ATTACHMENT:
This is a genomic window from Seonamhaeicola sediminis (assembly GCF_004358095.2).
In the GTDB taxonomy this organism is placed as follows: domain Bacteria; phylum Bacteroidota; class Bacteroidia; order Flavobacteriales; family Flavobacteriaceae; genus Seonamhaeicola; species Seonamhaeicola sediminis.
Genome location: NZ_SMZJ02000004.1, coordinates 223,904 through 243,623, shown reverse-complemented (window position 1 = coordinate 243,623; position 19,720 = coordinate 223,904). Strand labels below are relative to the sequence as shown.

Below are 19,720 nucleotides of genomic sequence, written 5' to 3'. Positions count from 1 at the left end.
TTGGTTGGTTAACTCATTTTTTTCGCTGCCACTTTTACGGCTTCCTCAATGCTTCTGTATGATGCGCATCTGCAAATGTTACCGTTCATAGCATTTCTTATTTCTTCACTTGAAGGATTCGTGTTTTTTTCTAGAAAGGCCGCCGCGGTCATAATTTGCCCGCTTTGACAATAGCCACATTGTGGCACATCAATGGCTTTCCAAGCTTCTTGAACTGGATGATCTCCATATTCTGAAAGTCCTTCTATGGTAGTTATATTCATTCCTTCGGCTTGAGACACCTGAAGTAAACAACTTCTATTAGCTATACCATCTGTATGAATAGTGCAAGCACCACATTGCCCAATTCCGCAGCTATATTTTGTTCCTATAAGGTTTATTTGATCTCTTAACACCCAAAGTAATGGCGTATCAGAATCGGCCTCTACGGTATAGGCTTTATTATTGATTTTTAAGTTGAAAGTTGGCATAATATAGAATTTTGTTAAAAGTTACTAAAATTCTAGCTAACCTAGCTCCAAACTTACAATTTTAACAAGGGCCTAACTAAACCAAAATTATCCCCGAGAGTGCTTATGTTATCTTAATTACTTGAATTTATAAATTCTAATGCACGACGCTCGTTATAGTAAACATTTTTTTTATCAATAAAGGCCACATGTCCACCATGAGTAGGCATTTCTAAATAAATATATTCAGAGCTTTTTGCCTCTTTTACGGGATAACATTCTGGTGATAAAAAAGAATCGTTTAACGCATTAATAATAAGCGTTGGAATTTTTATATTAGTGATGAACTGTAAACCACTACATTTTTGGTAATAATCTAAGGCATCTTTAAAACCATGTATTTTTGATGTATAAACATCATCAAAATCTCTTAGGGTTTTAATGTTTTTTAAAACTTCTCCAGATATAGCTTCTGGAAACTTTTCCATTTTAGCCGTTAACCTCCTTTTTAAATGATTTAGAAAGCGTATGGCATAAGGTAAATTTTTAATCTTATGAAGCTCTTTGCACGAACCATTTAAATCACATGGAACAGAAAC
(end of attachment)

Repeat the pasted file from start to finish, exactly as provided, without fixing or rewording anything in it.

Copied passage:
This is a genomic window from Seonamhaeicola sediminis (assembly GCF_004358095.2).
In the GTDB taxonomy this organism is placed as follows: domain Bacteria; phylum Bacteroidota; class Bacteroidia; order Flavobacteriales; family Flavobacteriaceae; genus Seonamhaeicola; species Seonamhaeicola sediminis.
Genome location: NZ_SMZJ02000004.1, coordinates 223,904 through 243,623, shown reverse-complemented (window position 1 = coordinate 243,623; position 19,720 = coordinate 223,904). Strand labels below are relative to the sequence as shown.

Below are 19,720 nucleotides of genomic sequence, written 5' to 3'. Positions count from 1 at the left end.
TTGGTTGGTTAACTCATTTTTTTCGCTGCCACTTTTACGGCTTCCTCAATGCTTCTGTATGATGCGCATCTGCAAATGTTACCGTTCATAGCATTTCTTATTTCTTCACTTGAAGGATTCGTGTTTTTTTCTAGAAAGGCCGCCGCGGTCATAATTTGCCCGCTTTGACAATAGCCACATTGTGGCACATCAATGGCTTTCCAAGCTTCTTGAACTGGATGATCTCCATATTCTGAAAGTCCTTCTATGGTAGTTATATTCATTCCTTCGGCTTGAGACACCTGAAGTAAACAACTTCTATTAGCTATACCATCTGTATGAATAGTGCAAGCACCACATTGCCCAATTCCGCAGCTATATTTTGTTCCTATAAGGTTTATTTGATCTCTTAACACCCAAAGTAATGGCGTATCAGAATCGGCCTCTACGGTATAGGCTTTATTATTGATTTTTAAGTTGAAAGTTGGCATAATATAGAATTTTGTTAAAAGTTACTAAAATTCTAGCTAACCTAGCTCCAAACTTACAATTTTAACAAGGGCCTAACTAAACCAAAATTATCCCCGAGAGTGCTTATGTTATCTTAATTACTTGAATTTATAAATTCTAATGCACGACGCTCGTTATAGTAAACATTTTTTTTATCAATAAAGGCCACATGTCCACCATGAGTAGGCATTTCTAAATAAATATATTCAGAGCTTTTTGCCTCTTTTACGGGATAACATTCTGGTGATAAAAAAGAATCGTTTAACGCATTAATAATAAGCGTTGGAATTTTTATATTAGTGATGAACTGTAAACCACTACATTTTTGGTAATAATCTAAGGCATCTTTAAAACCATGTATTTTTGATGTATAAACATCATCAAAATCTCTTAGGGTTTTAATGTTTTTTAAAACTTCTCCAGATATAGCTTCTGGAAACTTTTCCATTTTAGCCGTTAACCTCCTTTTTAAATGATTTAGAAAGCGTATGGCATAAGGTAAATTTTTAATCTTATGAAGCTCTTTGCACGAACCATTTAAATCACATGGAACAGAAAC